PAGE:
B.L. Gentry

B.L. Gentry
B.L. Gentry's poetry is forthcoming in 2011 in Rhino. Gentry was born in Lawrenceburg, Tennessee. She holds a B.A. from the University of New Mexico, and is an M.F.A. student in the Warren Wilson College Program for Writers. She lives in Oklahoma.


Just when he was about to show
me how to drive, I stole
the snowmobile. Just shot out
from the bank and left
the fisherman and his flapping scarf
marooned in snow.
I'd figured it out, heard enough to know
about the gas tank, and the key,
the red lever I pushed to go,
how the front fender's hollow
back would hide the inch of my shin,
bristled and innocuous as cookie dough,
exposed between the cuff of my coveralls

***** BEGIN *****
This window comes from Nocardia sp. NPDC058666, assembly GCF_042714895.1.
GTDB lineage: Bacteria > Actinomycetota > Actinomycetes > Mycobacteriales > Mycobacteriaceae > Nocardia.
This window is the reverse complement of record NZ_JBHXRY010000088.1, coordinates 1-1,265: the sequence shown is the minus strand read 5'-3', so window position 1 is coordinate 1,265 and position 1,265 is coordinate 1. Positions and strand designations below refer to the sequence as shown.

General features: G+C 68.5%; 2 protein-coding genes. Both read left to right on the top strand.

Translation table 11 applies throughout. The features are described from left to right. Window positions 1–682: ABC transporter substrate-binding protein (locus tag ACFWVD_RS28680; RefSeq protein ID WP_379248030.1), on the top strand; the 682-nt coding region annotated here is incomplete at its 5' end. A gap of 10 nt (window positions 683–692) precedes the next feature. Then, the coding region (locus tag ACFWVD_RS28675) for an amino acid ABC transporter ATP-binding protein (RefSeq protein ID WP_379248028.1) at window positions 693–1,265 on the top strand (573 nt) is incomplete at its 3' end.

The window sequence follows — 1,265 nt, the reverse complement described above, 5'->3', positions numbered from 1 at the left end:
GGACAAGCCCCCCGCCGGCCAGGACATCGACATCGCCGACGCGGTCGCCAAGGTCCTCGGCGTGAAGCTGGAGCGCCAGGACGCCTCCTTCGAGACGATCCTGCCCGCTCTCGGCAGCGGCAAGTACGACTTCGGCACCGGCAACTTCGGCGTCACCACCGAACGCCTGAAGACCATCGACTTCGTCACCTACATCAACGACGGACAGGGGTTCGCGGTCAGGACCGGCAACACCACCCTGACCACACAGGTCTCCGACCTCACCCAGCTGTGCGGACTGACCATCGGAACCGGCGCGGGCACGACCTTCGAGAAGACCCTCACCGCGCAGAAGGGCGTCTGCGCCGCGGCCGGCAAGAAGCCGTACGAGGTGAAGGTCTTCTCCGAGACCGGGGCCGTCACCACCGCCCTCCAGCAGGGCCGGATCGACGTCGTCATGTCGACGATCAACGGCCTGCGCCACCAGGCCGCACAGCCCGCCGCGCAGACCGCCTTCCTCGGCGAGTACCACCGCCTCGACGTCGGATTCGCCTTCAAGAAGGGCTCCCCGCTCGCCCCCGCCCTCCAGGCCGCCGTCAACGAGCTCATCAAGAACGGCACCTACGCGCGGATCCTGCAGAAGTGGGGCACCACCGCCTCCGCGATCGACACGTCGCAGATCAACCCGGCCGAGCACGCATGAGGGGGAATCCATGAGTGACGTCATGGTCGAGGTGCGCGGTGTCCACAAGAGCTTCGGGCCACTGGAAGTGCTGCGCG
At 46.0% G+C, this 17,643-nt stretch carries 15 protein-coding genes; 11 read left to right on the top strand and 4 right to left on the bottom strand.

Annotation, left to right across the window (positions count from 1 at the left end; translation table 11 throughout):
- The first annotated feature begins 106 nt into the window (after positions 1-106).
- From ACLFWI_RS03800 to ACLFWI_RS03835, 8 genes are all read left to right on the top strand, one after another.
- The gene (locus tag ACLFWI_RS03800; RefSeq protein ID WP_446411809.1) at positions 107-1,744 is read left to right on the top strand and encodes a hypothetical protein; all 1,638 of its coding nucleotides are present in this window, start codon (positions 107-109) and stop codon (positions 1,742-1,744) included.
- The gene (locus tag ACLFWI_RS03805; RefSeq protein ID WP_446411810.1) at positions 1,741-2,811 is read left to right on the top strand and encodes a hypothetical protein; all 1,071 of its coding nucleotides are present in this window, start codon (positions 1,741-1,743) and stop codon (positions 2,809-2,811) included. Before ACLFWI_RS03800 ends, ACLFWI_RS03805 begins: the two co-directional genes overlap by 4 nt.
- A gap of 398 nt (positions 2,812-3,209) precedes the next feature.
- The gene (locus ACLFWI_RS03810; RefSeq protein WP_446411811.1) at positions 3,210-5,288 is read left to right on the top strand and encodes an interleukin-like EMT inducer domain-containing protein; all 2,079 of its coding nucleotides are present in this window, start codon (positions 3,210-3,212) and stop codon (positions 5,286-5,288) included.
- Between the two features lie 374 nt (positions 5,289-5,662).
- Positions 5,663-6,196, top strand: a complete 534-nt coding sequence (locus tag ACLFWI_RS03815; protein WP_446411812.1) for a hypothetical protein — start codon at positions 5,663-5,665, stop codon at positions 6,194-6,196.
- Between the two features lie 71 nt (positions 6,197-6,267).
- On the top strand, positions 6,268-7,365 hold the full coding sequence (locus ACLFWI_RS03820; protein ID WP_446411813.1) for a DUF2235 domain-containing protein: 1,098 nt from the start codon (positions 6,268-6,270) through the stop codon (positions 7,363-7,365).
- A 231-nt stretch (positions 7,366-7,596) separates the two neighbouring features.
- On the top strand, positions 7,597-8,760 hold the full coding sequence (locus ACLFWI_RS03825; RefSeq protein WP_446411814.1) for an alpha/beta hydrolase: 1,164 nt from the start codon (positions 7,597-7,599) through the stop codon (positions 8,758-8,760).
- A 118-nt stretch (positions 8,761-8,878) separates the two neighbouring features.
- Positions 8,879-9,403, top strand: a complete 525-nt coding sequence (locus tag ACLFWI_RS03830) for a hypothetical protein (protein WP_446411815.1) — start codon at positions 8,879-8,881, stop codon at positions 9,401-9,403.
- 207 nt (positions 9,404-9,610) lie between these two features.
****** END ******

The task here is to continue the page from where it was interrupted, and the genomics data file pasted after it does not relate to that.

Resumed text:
and borrowed shoes. I knew it all. I was glad
to be rid of his eel's face,
the closeness of his skin,
pocked red and white.
What he wanted, I had to know
somewhere in my frozen
brain. Breath that had bent too
close for miles at the back
of my helmet dissipated
in the arctic air as through a low
hedge I roared, and onto a lake,
following tracks a caribou
had scattered, as if in a hurry
to split the air and snow,
with no thought to what his hooves might punch through,
if he stopped long enough,
the black ice swathed in snow.


Across linoleum, morning glories
suck their color
back into themselves, small
faces obscured by dirt.
You can barely see
their scars, violence
that blows like chinking
among broken chair legs, between
walls spitting out teeth,
and a broom's cracked
body propped in the corner.